Any business with an eye on growth and sustainability knows two things: You can’t grow if you don’t offer a reliable product, and you can’t offer a reliable product if you grow too quickly. The secret sauce of scaling successfully is the delicate balance of ambition and capability; too unbalanced and you either leave money on the table or over-commit yourself to the point of failure. Balance is key.
You might wonder why I’m starting the answer to a question about the necessity of podcasting with such a seemingly unrelated fact of business — well, stick with me, we’ll get there.
The Yang to Marketing’s Yin: Competency
We’re pretty good at presenting ourselves in the best light possible when we need to, right? Slick video content, snazzy graphics, the smoothest words, the best social media campaigns — we are all masters of selling the things we’re most competent at. Stands to reason, right? After all, when you feel confident and proud, and when you like what you do, you feel like a million bucks, like you can take on any challenge, and if you always have that aforementioned balance in mind, you really can. But there’s a problem with your competency, wonderful as it is. Strangers don’t know you have it.
The old expression “A lie can make it half way around the world before the truth has a chance to get out of bed and put on its pants” is as true today as it ever was but people are much more keen on not being duped — and so suspicion abounds and the days of snake oil salesmen and charlatans selling empty promises of competency are all but numbered. In today’s world you must prove your competency, as well as your integrity and trustworthiness, before anyone will believe you’re selling what you say you’re selling.
Your online portfolio could be fake, your reference letters could be fake, you could be fake, and the whole internet already assumes you are, so it’s up to you to prove them wrong.
Enter the podcast.
Podcasting isn’t a Commercial, it’s an Interview
Imagine you’re thinking about hiring the plumber down the street because you’re not particularly handy and you’ve got a kitchen sink that needs replacing — let’s call the plumber Matt. Matt has had a sign hung outside his office for as long as you’ve known about him but you don’t know anyone who has used him and you’re not entirely sure he’s any good. His office is in an industrial part of town and it’s not the prettiest area, so maybe you’ve got some presuppositions about Matt or about plumbers in general.
Just as you’re considering all this you remember that Matt’s sign mentions his plumbing podcast. You pull out your phone, find the podcast online, subscribe, and would you look at that, a couple of months ago Matt published an episode about how to replace a kitchen sink. You hit play.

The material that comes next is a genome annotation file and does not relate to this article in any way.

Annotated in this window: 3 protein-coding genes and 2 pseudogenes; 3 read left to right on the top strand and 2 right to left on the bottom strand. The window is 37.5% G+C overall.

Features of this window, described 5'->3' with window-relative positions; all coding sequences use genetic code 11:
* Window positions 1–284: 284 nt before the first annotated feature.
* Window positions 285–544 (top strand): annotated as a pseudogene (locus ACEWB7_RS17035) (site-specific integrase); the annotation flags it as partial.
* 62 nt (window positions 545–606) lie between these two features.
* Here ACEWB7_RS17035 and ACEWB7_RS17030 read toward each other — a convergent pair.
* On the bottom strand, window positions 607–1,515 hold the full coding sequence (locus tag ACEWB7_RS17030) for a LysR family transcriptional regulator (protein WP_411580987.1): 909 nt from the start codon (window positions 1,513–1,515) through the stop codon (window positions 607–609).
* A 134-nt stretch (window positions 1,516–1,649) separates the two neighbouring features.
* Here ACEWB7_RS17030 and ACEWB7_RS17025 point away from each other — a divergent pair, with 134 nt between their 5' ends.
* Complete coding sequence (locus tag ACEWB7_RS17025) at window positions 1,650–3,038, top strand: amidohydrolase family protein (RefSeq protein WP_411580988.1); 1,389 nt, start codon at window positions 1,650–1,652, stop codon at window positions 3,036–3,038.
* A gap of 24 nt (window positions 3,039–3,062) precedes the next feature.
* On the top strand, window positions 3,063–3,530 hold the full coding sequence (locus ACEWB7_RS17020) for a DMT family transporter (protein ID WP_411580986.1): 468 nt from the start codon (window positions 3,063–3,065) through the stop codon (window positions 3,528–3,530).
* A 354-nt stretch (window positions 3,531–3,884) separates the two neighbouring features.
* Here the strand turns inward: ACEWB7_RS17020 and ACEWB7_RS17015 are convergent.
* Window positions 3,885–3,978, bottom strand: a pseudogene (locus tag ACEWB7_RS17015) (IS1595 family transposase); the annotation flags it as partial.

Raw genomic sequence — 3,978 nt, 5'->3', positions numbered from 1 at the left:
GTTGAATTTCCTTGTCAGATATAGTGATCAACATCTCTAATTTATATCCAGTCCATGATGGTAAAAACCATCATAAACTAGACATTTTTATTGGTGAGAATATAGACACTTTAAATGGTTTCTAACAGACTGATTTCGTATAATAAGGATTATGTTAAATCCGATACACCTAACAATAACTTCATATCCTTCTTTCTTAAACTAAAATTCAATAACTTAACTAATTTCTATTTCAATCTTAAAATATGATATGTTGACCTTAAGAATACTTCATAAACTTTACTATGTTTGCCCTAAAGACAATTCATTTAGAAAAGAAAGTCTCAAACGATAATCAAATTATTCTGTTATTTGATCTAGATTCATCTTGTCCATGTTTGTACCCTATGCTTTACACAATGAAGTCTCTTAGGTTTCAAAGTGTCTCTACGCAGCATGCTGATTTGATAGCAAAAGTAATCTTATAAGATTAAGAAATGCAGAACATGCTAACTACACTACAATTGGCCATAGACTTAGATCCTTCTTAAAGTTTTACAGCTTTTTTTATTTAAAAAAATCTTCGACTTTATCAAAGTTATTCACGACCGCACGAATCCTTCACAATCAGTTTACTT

Matt provides a lot of good advice, competent advice. He’s charming, seems really knowledgeable, and at the end of the episode he mentions that there’s a tutorial video on his YouTube channel which provides a walk-through for a kitchen sink replacement and, helpful as he is, Matt has included a link in the podcast episode description. You click the link and begin watching the video tutorial.
“I can probably do this,” you think, “I’ll just purchase the tools he mentions in the video and save a bit of money doing this on my own.”
You do exactly that. It takes a whole day because you’re not really good at this sort of thing but, in the end, you have a new kitchen sink and you saved a bit of money, all thanks to Matt.
A month later the pipes in your shower burst. Who do you think you’re going to call when you realize it’s out of your ability to DIY? And why do you think you’re going to call him? Not because he taught you how to replace a kitchen sink, that’s the wrong answer. You’re going to call Matt because by teaching you how to replace your kitchen sink he has proven to you that he is competent and capable, and you trust him. Matt’s the real deal. Matt is what he says he is.
Podcasting is Part of the Bigger Picture
Take a moment to consider Matt’s well put together effort in the previous example. It wasn’t just, “do a podcast, get customers.” Look at all the different elements of this humble plumber’s marketing strategy.
- He invested in a store front
- He invested in memorable signage
- He created free DIY content for the YouTube community
- He created free DIY content as a podcast
- He probably promoted all these things on social and print media
None of these things, in this fictitious example, would have converted you on their own. If the sign wasn’t there, and if it didn’t mention the podcast, you wouldn’t have found out about the YouTube channel. If the YouTube channel wasn’t there you wouldn’t have gotten the same value out of the advice and maybe your end result wouldn’t have been as good and maybe you’d forever associate Matt as “that plumber that gave me bad advice and ruined my kitchen sink”.
Matt the Plumber’s marketing strategy is a carefully constructed concert of effort, and just like the building, the sign, and the YouTube channel, the podcast played a critical part in converting you from lead to customer.
This is what a podcast is: a single strategy within a larger stratagem and carefully interconnected with other equally important strategies. Podcasting is part of a complete system, and as a business owner in the 21st century, tasked both with proving your competency to the public and growing said business, you need to be doing it.
Now, go start a podcast. If you need help, call us, advice is free.